Imlay City native helped battle TB,
served in France during World War I

Editor’s note: The following history about Imlay City native Susie Desk was written and graciously provided by Marilyn Swihart of the Imlay City Historical Society.

Our country has faced many health challenges over the years. In the early part of the 20th Century it was tuberculosis. The current coronavirus pandemic, and the resultant issues of testing and contact tracing brings to mind the story of an Imlay City native, Susie Desk. It is also with Memorial Day in mind, that I would like to tell her story.

Susie Desk, second from right, is pictured in 1906 with her sister, Carrie Desk (left), mother Mrs. Samuel Desk and an unidentified man.


In 1916, State of Michigan health authorities undertook a survey to find unsuspected or concealed tuberculosis by systematically examining large numbers of people. During the first week 11,528 persons in a population of 1,319,283 were examined and 2,914 positive cases discovered.

Altogether 44 percent were found to have clinical tuberculous or potentially such. Naturally these people voluntarily sought advice or were persuaded to undergo examination because of suspicious symptoms. The results were not surprising. They simply confirmed well-established facts concerning the prevalence of infection. In 1916 the state board had issued a four-page leaflet entitled “Treating Tuberculous at Home.” It was sent free of charge to all households.

The Imlay City Historical Museum archives include a collection of photographs taken by Susie Desk as she traveled throughout Michigan as part of this survey. Ms. Desk graduated from Imlay City High School in 1901. She then worked for a period of time at the local telephone office and then moved to Flint for work.

In September of 1911 she entered the training school for nurses at St. Mary’s Hospital, Detroit. She graduated on June 3, 1914 upon completion of the three-year course and remained in Detroit to work in the nursing field.

On January 13, 1916 she received notice of her appointment to the staff of nurses of the State Board of Health and left for Battle Creek to begin her new labors with the field division engaged in tuberculous work throughout the state. This appointment came to Miss Desk entirely unsolicited and was a fine tribute to her professional standing as a nurse.

The State Board of Health tuberculosis survey and clinics began in Cadillac. Miss Desk’s photos show the contingent of usually five to twelve nurses working under the direction of various doctors, namely Dr. Plank, Dr. Chase (a female doctor), Dr. Vanderslice, Dr. DeKline, and Dr. Keenan.

Nurses went into the farm fields, the copper mines, wood yards, the poor farm, the lumber camps, rural areas and large cities to make contact with people. They visited Traverse City, Port Huron, Kalamazoo, Grand Rapids, Saginaw, Ann Arbor, Bay City, Jackson, Muskegon, Cadillac, Mackinaw and Hastings, among others. In the Upper Peninsula, the teams made stops in St. Ignace, Marquette, Baraga, Eagle Harbor, L’Anse, Hancock, Manistique, Calumet and Houghton.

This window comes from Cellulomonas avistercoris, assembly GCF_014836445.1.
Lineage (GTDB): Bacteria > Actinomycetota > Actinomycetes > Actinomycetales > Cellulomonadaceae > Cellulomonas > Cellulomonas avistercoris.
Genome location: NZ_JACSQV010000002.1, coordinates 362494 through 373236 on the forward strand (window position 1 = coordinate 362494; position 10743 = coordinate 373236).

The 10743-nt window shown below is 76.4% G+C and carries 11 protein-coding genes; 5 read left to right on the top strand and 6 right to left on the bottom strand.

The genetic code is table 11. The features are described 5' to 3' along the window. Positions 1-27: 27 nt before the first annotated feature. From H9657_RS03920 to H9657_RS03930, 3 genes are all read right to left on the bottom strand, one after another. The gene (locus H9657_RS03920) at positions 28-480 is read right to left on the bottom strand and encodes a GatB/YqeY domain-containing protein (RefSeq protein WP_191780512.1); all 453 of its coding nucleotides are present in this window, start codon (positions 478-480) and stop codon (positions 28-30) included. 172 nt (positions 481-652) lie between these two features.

During this survey nurses also visited cities outside the state such as Eagle, Wisconsin; Duluth, Minnesota; Kakabeka Falls, Ontario and Sault St. Marie, Ontario.

On April 6, 1917, the United States entered World War I and Susie Desk was sent to France with one of the first contingents of nurses. She was assigned near the front lines with the Harper Hospital Unit. She served with distinction at Base Hospital No. 17 from July 1917 when she landed in France until March 1919, three months before the war officially ended with the signing of the Treaty of Versailles. She served on six different fronts, including Chateau Thierry and St. Mihiel and belonged to a “group” that was twice cited for bravery. A “group” was composed of two doctors and three nurses. Another Imlay City nurse, Grace Quirk, was also stationed in France.

In March of 1919 she returned to Imlay City from France and shortly thereafter went west to the state of Washington where she met her husband, Lester R. Swarts. They were united in marriage on February 21, 1920 in Olympia, Washington. Later she moved to Albuquerque, New Mexico. She died on August 31, 1933 in Los Angeles where she was taken for treatment after becoming ill.

Her remains were brought to Imlay City and a funeral was held at the home of her sister, Mrs. Walter C. Schoof. Military honors were paid her at the Imlay Township Cemetery by the Harry F. Hovey Post of the American Legion of Imlay City under the direction of Commander Leslie Matthews.

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If you would like to view Susie Desk’s scrapbook of photos from the TB survey, stop by the museum any Saturday afternoon and enjoy her photo journey. The museum is currently closed but plans to open soon depending on the Governor’s executive orders. Watch for an opening date announcement in the Tri-City Times.